In 1974, Venezuela took steps to nationalize Orinoco Mining Company. U.S. Steel agreed to provide technical assistance to the new state-owned company during the transition. Following this transition, U.S. Steel would have no part in ownership or management of the new company. Anticipating the resulting transfer or retirement of all employees in Venezuela, U.S. Steel offered them a plan providing for various options in receiving severance benefits. See id. at 21-24. The choice of lump sum payments -- the choice made by plaintiffs -- triggered a provision in the company's pension plan that lies at the heart of this dispute. Section 3.9(a) of the plan provided that severance benefits would be deducted, or set off, from the non-contributory pension U.S. Steel employees normally would receive. Some plaintiffs who received large severance payments complain that defendant's recovery by setoff will preclude them from collecting any non-contributory benefits until the mid-1990's.
The parties do not dispute the existence or the effect of the pension plan provision authorizing defendant to set off severance benefits against pension payments. Copies of the 1976 and 1977 U.S. Steel pension plan filed with the court both provide in section 3.9(a) that:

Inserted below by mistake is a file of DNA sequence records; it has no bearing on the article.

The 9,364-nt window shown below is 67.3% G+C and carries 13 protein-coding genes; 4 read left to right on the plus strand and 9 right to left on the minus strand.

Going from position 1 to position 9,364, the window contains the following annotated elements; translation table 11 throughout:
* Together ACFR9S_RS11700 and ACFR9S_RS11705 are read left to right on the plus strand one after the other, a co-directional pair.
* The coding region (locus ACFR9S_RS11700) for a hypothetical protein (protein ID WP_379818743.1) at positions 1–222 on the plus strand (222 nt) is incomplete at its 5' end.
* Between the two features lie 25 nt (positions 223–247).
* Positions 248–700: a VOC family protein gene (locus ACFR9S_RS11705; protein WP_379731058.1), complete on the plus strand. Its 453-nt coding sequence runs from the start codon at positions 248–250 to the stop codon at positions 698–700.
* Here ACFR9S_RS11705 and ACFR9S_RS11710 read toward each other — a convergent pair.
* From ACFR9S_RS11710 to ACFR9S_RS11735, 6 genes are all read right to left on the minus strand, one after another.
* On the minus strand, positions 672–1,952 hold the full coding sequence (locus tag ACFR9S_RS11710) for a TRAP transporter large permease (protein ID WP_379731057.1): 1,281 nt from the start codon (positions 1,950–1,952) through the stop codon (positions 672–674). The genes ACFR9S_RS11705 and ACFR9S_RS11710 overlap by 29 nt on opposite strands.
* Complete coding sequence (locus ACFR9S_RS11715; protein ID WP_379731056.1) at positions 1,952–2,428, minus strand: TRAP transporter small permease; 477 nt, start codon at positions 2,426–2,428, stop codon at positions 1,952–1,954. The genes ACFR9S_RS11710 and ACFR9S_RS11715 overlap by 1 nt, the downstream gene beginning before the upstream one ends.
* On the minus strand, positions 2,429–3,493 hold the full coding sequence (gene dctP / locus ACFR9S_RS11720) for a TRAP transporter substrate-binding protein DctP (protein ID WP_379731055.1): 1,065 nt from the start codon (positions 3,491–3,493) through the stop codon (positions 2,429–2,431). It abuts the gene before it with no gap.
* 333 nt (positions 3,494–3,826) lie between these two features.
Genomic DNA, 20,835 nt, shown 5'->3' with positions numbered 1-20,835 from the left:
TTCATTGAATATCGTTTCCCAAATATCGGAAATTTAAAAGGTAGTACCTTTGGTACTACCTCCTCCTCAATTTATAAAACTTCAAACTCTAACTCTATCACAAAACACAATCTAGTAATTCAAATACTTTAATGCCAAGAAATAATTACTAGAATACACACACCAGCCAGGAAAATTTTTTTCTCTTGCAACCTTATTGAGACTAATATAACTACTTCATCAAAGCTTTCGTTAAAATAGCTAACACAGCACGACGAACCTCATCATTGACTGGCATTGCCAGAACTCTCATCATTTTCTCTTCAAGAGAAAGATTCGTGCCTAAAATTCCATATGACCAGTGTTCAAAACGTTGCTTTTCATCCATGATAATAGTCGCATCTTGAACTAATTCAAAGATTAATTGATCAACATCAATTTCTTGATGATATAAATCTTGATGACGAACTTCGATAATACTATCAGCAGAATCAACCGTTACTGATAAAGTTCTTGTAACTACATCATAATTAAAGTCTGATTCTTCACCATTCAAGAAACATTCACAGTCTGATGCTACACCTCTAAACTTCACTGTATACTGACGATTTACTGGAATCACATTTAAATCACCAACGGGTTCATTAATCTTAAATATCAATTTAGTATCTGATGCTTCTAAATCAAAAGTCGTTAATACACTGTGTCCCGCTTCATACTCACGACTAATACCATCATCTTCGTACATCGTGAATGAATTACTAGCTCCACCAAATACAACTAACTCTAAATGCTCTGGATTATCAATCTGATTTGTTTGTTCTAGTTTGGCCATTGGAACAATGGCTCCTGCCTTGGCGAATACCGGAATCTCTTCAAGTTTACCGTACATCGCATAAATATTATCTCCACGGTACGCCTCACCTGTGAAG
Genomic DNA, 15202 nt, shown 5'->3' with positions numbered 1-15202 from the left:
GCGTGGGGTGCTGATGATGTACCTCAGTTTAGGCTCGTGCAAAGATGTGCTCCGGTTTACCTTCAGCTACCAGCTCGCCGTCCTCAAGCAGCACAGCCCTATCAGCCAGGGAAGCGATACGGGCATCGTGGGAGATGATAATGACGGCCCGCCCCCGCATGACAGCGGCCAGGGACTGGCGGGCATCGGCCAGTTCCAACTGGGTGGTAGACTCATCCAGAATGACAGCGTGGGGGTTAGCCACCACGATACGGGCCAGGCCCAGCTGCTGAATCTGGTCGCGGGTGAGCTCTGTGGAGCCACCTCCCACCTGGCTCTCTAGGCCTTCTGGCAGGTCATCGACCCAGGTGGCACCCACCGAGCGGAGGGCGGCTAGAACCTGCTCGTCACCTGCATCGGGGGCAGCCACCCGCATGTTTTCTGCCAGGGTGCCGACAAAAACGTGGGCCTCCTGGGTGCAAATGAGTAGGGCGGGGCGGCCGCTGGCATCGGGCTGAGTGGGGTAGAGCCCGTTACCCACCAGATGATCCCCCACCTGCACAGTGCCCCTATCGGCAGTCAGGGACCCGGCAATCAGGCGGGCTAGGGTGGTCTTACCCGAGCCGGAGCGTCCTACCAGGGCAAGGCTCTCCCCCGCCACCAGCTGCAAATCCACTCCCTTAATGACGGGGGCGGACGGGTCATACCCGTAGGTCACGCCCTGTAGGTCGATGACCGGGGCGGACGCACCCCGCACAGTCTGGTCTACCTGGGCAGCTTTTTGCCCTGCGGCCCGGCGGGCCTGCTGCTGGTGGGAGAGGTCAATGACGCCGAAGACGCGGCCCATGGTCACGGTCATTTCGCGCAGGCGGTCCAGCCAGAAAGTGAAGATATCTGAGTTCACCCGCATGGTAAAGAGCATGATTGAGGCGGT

If any participant is or shall become entitled to or shall be paid any discharge, liquidation or dismissal or severance allowance or payment of similar kind . . . under any policy of any of the Employing Companies . . . or by reason of any law, then the total amount of such severance allowance paid or payable to him shall be deducted from or charged against the amount determined in accordance with paragraphs 3.3(b), (c) and (d) and paragraphs 3.4 and 3.5 [these paragraphs contain the Plan's formula for calculating the amount of pension payments.]
The parties have stipulated that section 3.9(a) applied at all relevant times and that "plaintiffs were aware that any pension ultimately received from the Plan would be calculated including a deduction for any antiguedades and cesantia received from [Orinoco] in accordance with the published policies of [Orinoco] and the Non-Contributory Pension Rules of the Plan." Stipulation, paragraphs 10 and 12. The remaining question is whether this deduction is permissible under ERISA.